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Changes between v11 and v12

            In 1998 we decided to re-engineer XSPEC using modern computer science methods so it could continue fulfilling its role as a mission-independent X-ray spectral fitting program.

The program’s internal design, layout, and data structures have largely been rewritten in ANSI C++ using object oriented design techniques, generic programming techniques, and design patterns. The thoroughgoing reanalysis has also allowed a number of improvements in overall design and, at  robustness, as well as maintainability, without changing the familiar syntax. With a few exceptions here and there, the new program syntax is fully backward-compatible with that of v11: most of the exceptions support new features that are enhancements (and can be ignored if not relevant to the user’s problems). Some features of v11 previously declared to be deprecated have been removed.

At the same time, the core of the XSPEC calculation scheme has been retained, in particular the models library, written almost exclusively in fortran77.

Model implementation has been rewritten to support allow models written not only in single precision fortran, but double precision fortran, C, and C++. Further, XSPEC can now be used as a development environment for local models by allowing recompilation from the command prompt.

In v12, spectra can be fit with more than one distinct model simultaneously, provided separate model components can be assigned distinct response functions. This is particularly useful for  spectra from coded aperture masks.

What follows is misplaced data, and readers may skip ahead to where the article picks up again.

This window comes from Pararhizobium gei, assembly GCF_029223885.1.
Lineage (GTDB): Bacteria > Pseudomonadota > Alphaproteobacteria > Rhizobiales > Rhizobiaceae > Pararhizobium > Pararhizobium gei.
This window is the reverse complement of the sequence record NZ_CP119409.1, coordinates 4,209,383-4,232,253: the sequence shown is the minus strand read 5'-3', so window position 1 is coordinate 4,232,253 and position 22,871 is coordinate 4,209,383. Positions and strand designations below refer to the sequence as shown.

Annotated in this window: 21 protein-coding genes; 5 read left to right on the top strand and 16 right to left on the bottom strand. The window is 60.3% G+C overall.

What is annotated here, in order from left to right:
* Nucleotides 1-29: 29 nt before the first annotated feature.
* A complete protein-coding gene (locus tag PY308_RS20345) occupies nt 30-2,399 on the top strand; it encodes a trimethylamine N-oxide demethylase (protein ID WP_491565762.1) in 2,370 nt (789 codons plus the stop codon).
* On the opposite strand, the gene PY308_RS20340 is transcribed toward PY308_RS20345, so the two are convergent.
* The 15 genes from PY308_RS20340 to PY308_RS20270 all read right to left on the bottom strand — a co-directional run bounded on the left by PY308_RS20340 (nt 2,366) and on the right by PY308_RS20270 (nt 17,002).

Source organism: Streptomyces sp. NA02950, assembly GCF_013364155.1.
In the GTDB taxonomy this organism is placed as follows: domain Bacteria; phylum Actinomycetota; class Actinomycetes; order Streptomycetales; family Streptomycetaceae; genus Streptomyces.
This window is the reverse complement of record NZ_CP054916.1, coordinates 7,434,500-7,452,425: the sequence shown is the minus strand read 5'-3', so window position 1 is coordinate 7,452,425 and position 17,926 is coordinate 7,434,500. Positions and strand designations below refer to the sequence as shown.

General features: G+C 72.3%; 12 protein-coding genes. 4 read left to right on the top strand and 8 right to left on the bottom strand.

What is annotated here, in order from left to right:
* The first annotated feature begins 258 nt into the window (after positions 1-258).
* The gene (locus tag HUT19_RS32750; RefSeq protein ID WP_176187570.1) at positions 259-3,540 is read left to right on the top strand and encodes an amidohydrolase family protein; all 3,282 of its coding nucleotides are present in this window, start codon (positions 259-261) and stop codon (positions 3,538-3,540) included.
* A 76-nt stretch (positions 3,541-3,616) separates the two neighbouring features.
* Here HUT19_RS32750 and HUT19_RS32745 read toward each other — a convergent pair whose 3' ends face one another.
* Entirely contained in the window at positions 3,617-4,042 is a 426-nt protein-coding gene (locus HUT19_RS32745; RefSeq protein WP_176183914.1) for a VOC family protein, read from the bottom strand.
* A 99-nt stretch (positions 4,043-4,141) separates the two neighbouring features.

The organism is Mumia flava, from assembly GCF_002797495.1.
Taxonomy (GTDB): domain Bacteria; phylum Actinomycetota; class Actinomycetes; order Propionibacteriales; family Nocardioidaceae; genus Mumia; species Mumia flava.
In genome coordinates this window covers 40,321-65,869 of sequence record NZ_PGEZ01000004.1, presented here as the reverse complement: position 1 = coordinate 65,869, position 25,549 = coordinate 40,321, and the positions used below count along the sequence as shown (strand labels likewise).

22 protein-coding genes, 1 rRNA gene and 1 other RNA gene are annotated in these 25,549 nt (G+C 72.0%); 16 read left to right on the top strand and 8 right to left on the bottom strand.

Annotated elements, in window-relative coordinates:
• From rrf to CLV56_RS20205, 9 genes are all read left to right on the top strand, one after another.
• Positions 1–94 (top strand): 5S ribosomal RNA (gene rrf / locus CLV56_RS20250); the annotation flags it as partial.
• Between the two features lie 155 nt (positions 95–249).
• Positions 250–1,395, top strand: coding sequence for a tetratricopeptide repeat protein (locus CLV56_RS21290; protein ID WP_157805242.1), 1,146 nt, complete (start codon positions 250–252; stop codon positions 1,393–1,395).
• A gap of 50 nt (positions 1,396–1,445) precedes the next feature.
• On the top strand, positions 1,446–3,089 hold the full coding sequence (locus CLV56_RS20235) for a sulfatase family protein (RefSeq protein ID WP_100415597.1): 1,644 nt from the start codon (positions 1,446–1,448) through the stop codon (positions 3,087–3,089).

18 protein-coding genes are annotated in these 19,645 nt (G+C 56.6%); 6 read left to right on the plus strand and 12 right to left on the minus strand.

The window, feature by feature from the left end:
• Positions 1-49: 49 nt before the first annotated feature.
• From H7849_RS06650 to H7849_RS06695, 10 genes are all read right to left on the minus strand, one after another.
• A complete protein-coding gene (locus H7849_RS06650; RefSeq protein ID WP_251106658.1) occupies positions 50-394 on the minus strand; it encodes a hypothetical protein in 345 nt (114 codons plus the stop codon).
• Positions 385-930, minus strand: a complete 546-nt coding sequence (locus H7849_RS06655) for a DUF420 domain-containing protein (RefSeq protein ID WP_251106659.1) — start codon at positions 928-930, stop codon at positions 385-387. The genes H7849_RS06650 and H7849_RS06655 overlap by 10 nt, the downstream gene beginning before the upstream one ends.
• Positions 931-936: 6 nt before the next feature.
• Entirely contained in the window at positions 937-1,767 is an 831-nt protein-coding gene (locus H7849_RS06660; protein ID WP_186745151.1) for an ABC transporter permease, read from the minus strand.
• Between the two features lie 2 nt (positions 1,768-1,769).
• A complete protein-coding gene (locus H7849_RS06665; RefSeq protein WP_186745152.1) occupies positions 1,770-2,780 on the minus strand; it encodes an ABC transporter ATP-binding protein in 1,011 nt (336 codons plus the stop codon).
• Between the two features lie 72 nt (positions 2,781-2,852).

A new internal dynamic expression implementation allows more complex (multiply-nested) models, and also allows parameter links to be polynomial functions of one or more parameters.

Great care has been taken to optimize the program for memory usage and execution speed. A revision of the numerical derivative algorithm has reduced the number of convolution operations required during fitting. On the other hand, v12 performs its calculations in double precision (apart from the models library), and this with the more complex model expression evaluations reduces execution speed. Taken together, v12 should outperform v11 when the number of channels is large and the model to be fitted is relatively simple and should be comparable in other circumstances.

The default fitting algorithm (Levenberg-Marquadt) has been retained intact. New fitting algorithms and objective functions (statistics) may be added to the program at runtime. The CERN Minuit/migrad algorithm has been better integrated into the code and its documentation is now directly accessible during XSPEC sessions.

Type II (multi-spectrum) OGIP files are now fully supported. Multiple ranges can be selected in the data command, and support is present for Type II background and arf files. Observation simulations (the fakeit command) now operate on Type II inputs.

The online documentation scheme is now implemented using pdf or html files, replacing the older VMS-style help system. The help scheme can be configured to use external applications such as Adobe Acrobat or the xpdf readers as well as web browsers. Users can document their own local models and tcl-scripted procedures in pdf and html files and add them to the help system.